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    Yes. You have more consumer rights with analog than you do with digital. It's been an issue for quite a few years. Feel free to look it up.
     
  12. Trekker4747

    Trekker4747 Boldly going... Premium Member

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    Guess I don't care. I think I know what you're talking about but at the same time I think the idea of "consumer rights" is silly considering the owners of the property on the media has more rights to protect it and if people weren't so keen on stealing and distributing other people's property and work we wouldn't need all of these restrictions.

    I can buy a DVD and play it in my player. All that matters to me.
     
  13. Ward Fowler

    Ward Fowler Commodore Commodore

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    Respectfully, it's not always about thievery. The MPAA fought against the VCR in the '70s saying that it would ruin their business model and cause rampant piracy. It went all the way to the supreme court. Fortunately it was found that consumers do have the right to record media from both tv and radio, and it ended up being a huge boon for the studios that the MPAA was representing because it started the home video market. Not everyone is out to steal. I'd just like for it to be legal (and not prohibited by DRM) for me to move media files between all of my computers and ipod.
     
  14. Trekker4747

    Trekker4747 Boldly going... Premium Member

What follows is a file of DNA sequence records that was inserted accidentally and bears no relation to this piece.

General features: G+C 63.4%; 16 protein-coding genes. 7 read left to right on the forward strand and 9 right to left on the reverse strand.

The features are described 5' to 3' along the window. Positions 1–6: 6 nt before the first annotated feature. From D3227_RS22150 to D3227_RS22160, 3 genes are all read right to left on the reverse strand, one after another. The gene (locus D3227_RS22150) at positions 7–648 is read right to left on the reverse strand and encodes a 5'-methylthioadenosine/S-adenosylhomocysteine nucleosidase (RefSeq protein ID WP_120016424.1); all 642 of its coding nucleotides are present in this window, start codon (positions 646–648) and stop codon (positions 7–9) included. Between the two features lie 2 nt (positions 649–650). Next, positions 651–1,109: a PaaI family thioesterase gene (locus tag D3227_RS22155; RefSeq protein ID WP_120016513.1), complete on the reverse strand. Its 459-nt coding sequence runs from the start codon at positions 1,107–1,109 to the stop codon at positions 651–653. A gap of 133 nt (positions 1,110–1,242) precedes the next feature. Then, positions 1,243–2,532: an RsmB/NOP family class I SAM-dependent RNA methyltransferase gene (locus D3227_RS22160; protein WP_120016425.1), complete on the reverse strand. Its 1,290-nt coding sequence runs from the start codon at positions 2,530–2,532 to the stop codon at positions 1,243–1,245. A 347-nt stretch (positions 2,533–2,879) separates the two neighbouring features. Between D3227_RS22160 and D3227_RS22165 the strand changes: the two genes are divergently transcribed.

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    And I understand that need and want, but the pirates ruined it for everyone. The makers of a property also have a right to protect it. I think there's some extremes in it and some leeway should be given on transfering it between computers/devices, no limits on how many times it can be copied/transfered, etc. but at the end of the day people want to steal. All the studios are trying to do is protect their investment(s) and make sure they get properly compensated for their work.
     
  15. Ward Fowler

    Ward Fowler Commodore Commodore

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    There will always be pirates. If you can watch it or listen to it, you can record it.. I think the movie and music companies need to adjust their business model just like they did 30 years ago, because they aren't going to be able to stand in the way of technology.
     
  16. nx1701g

    nx1701g Admiral Admiral

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    What's funny is that at my local video store they've had to stop renting DVD's because people are renting them the first day and then use the code to download the film. One of the cashier's told me they have actually had phone calls from the distributors about too many people downloading the film with the pass codes.
     
  17. Smiley

    Smiley Rear Admiral Rear Admiral

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    Why are video stores including the digital copy disc with the rental? There's no good reason to do so.
     
  18. Trekker4747

    Trekker4747 Boldly going... Premium Member

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    The second disc may have special features on it.

    So begs the question why they include the passcode card or why the DVD makers aren't making each DVD have a different passcode that can only be used once.
     
  19. ST-One

    ST-One Vice Admiral

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    Who needs a digital copy of a movie you have on disc anyway?
     
  20. gh4chiefs

    gh4chiefs Rear Admiral Rear Admiral

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    Because apparently I can't legally rip a copy of a DVD that I bought to my Ipod. So if I want to follow the law, or if I'm don't have the software/technical know how, then I can have a copy for my portable use.